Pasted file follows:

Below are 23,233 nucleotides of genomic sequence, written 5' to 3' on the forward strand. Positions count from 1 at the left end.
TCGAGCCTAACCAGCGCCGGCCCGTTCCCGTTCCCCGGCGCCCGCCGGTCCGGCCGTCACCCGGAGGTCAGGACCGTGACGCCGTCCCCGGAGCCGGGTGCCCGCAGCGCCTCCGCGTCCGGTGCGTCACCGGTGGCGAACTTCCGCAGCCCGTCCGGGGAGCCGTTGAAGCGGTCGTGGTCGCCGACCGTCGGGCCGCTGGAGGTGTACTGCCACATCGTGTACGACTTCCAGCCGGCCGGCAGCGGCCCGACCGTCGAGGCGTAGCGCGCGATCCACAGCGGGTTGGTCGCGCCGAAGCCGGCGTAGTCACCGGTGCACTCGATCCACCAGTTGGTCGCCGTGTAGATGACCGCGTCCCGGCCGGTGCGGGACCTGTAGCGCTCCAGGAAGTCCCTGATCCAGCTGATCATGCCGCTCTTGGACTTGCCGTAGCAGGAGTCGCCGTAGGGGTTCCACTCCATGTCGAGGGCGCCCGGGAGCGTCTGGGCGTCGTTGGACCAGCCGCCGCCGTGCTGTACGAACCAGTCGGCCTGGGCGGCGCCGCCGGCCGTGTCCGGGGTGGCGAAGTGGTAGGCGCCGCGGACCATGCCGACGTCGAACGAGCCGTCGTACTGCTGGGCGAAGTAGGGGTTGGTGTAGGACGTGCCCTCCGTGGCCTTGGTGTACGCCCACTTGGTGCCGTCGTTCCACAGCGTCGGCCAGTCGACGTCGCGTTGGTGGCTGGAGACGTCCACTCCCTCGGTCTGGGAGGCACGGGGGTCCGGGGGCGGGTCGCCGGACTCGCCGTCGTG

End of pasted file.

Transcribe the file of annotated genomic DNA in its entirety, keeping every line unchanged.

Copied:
Below are 23,233 nucleotides of genomic sequence, written 5' to 3' on the forward strand. Positions count from 1 at the left end.
TCGAGCCTAACCAGCGCCGGCCCGTTCCCGTTCCCCGGCGCCCGCCGGTCCGGCCGTCACCCGGAGGTCAGGACCGTGACGCCGTCCCCGGAGCCGGGTGCCCGCAGCGCCTCCGCGTCCGGTGCGTCACCGGTGGCGAACTTCCGCAGCCCGTCCGGGGAGCCGTTGAAGCGGTCGTGGTCGCCGACCGTCGGGCCGCTGGAGGTGTACTGCCACATCGTGTACGACTTCCAGCCGGCCGGCAGCGGCCCGACCGTCGAGGCGTAGCGCGCGATCCACAGCGGGTTGGTCGCGCCGAAGCCGGCGTAGTCACCGGTGCACTCGATCCACCAGTTGGTCGCCGTGTAGATGACCGCGTCCCGGCCGGTGCGGGACCTGTAGCGCTCCAGGAAGTCCCTGATCCAGCTGATCATGCCGCTCTTGGACTTGCCGTAGCAGGAGTCGCCGTAGGGGTTCCACTCCATGTCGAGGGCGCCCGGGAGCGTCTGGGCGTCGTTGGACCAGCCGCCGCCGTGCTGTACGAACCAGTCGGCCTGGGCGGCGCCGCCGGCCGTGTCCGGGGTGGCGAAGTGGTAGGCGCCGCGGACCATGCCGACGTCGAACGAGCCGTCGTACTGCTGGGCGAAGTAGGGGTTGGTGTAGGACGTGCCCTCCGTGGCCTTGGTGTACGCCCACTTGGTGCCGTCGTTCCACAGCGTCGGCCAGTCGACGTCGCGTTGGTGGCTGGAGACGTCCACTCCCTCGGTCTGGGAGGCACGGGGGTCCGGGGGCGGGTCGCCGGACTCGCCGTCGTG